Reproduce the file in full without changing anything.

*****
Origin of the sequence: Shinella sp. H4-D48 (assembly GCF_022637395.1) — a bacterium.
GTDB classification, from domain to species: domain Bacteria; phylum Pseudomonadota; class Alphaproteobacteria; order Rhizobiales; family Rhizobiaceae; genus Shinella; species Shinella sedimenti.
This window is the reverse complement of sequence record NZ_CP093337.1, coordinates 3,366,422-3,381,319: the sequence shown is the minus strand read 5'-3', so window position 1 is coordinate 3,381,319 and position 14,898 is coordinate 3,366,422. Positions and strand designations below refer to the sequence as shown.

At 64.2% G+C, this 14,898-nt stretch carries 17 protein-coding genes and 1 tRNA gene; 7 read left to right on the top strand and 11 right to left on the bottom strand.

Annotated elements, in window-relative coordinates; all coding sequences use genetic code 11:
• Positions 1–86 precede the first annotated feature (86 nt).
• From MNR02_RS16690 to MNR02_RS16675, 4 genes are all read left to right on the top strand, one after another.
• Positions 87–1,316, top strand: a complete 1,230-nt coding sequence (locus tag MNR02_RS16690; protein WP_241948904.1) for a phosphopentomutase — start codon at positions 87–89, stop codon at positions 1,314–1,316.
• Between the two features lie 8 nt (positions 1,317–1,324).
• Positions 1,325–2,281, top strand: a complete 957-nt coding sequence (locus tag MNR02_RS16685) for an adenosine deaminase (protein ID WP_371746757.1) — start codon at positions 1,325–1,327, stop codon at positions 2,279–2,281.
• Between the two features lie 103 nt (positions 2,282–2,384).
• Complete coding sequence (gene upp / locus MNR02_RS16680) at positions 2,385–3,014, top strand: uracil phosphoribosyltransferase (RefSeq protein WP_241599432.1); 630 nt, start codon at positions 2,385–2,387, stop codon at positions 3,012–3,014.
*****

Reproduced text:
Origin of the sequence: Shinella sp. H4-D48 (assembly GCF_022637395.1) — a bacterium.
GTDB classification, from domain to species: domain Bacteria; phylum Pseudomonadota; class Alphaproteobacteria; order Rhizobiales; family Rhizobiaceae; genus Shinella; species Shinella sedimenti.
This window is the reverse complement of sequence record NZ_CP093337.1, coordinates 3,366,422-3,381,319: the sequence shown is the minus strand read 5'-3', so window position 1 is coordinate 3,381,319 and position 14,898 is coordinate 3,366,422. Positions and strand designations below refer to the sequence as shown.

At 64.2% G+C, this 14,898-nt stretch carries 17 protein-coding genes and 1 tRNA gene; 7 read left to right on the top strand and 11 right to left on the bottom strand.

Annotated elements, in window-relative coordinates; all coding sequences use genetic code 11:
• Positions 1–86 precede the first annotated feature (86 nt).
• From MNR02_RS16690 to MNR02_RS16675, 4 genes are all read left to right on the top strand, one after another.
• Positions 87–1,316, top strand: a complete 1,230-nt coding sequence (locus tag MNR02_RS16690; protein WP_241948904.1) for a phosphopentomutase — start codon at positions 87–89, stop codon at positions 1,314–1,316.
• Between the two features lie 8 nt (positions 1,317–1,324).
• Positions 1,325–2,281, top strand: a complete 957-nt coding sequence (locus tag MNR02_RS16685) for an adenosine deaminase (protein ID WP_371746757.1) — start codon at positions 1,325–1,327, stop codon at positions 2,279–2,281.
• Between the two features lie 103 nt (positions 2,282–2,384).
• Complete coding sequence (gene upp / locus MNR02_RS16680) at positions 2,385–3,014, top strand: uracil phosphoribosyltransferase (RefSeq protein WP_241599432.1); 630 nt, start codon at positions 2,385–2,387, stop codon at positions 3,012–3,014.